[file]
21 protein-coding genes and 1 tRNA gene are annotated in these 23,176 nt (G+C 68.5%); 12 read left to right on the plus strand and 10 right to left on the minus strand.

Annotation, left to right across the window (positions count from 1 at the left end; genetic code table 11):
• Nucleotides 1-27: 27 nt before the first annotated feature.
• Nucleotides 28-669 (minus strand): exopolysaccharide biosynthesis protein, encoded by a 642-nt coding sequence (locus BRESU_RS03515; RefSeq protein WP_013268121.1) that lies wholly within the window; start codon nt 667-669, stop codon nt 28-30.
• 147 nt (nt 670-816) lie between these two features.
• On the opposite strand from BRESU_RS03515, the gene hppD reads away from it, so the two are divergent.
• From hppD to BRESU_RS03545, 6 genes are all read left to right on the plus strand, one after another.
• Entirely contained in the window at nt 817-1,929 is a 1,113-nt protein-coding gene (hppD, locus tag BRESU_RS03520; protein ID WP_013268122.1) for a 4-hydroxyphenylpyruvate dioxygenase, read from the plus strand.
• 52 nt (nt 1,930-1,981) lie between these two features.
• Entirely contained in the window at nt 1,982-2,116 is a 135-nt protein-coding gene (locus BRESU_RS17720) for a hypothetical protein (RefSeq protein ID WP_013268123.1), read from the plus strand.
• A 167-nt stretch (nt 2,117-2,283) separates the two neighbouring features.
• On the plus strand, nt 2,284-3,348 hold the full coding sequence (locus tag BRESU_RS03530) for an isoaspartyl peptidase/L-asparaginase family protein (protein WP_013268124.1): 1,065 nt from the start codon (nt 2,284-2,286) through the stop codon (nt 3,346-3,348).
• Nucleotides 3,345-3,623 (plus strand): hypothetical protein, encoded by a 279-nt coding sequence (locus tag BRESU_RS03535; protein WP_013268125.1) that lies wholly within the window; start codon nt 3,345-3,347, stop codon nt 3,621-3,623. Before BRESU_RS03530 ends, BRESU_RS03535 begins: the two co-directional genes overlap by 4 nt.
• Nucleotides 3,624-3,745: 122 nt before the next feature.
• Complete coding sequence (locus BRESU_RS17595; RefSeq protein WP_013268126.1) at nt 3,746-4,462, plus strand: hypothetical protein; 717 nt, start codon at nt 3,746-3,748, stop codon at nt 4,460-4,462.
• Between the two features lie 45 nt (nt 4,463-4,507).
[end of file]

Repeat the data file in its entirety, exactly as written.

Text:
21 protein-coding genes and 1 tRNA gene are annotated in these 23,176 nt (G+C 68.5%); 12 read left to right on the plus strand and 10 right to left on the minus strand.

Annotation, left to right across the window (positions count from 1 at the left end; genetic code table 11):
• Nucleotides 1-27: 27 nt before the first annotated feature.
• Nucleotides 28-669 (minus strand): exopolysaccharide biosynthesis protein, encoded by a 642-nt coding sequence (locus BRESU_RS03515; RefSeq protein WP_013268121.1) that lies wholly within the window; start codon nt 667-669, stop codon nt 28-30.
• 147 nt (nt 670-816) lie between these two features.
• On the opposite strand from BRESU_RS03515, the gene hppD reads away from it, so the two are divergent.
• From hppD to BRESU_RS03545, 6 genes are all read left to right on the plus strand, one after another.
• Entirely contained in the window at nt 817-1,929 is a 1,113-nt protein-coding gene (hppD, locus tag BRESU_RS03520; protein ID WP_013268122.1) for a 4-hydroxyphenylpyruvate dioxygenase, read from the plus strand.
• 52 nt (nt 1,930-1,981) lie between these two features.
• Entirely contained in the window at nt 1,982-2,116 is a 135-nt protein-coding gene (locus BRESU_RS17720) for a hypothetical protein (RefSeq protein ID WP_013268123.1), read from the plus strand.
• A 167-nt stretch (nt 2,117-2,283) separates the two neighbouring features.
• On the plus strand, nt 2,284-3,348 hold the full coding sequence (locus tag BRESU_RS03530) for an isoaspartyl peptidase/L-asparaginase family protein (protein WP_013268124.1): 1,065 nt from the start codon (nt 2,284-2,286) through the stop codon (nt 3,346-3,348).
• Nucleotides 3,345-3,623 (plus strand): hypothetical protein, encoded by a 279-nt coding sequence (locus tag BRESU_RS03535; protein WP_013268125.1) that lies wholly within the window; start codon nt 3,345-3,347, stop codon nt 3,621-3,623. Before BRESU_RS03530 ends, BRESU_RS03535 begins: the two co-directional genes overlap by 4 nt.
• Nucleotides 3,624-3,745: 122 nt before the next feature.
• Complete coding sequence (locus BRESU_RS17595; RefSeq protein WP_013268126.1) at nt 3,746-4,462, plus strand: hypothetical protein; 717 nt, start codon at nt 3,746-3,748, stop codon at nt 4,460-4,462.
• Between the two features lie 45 nt (nt 4,463-4,507).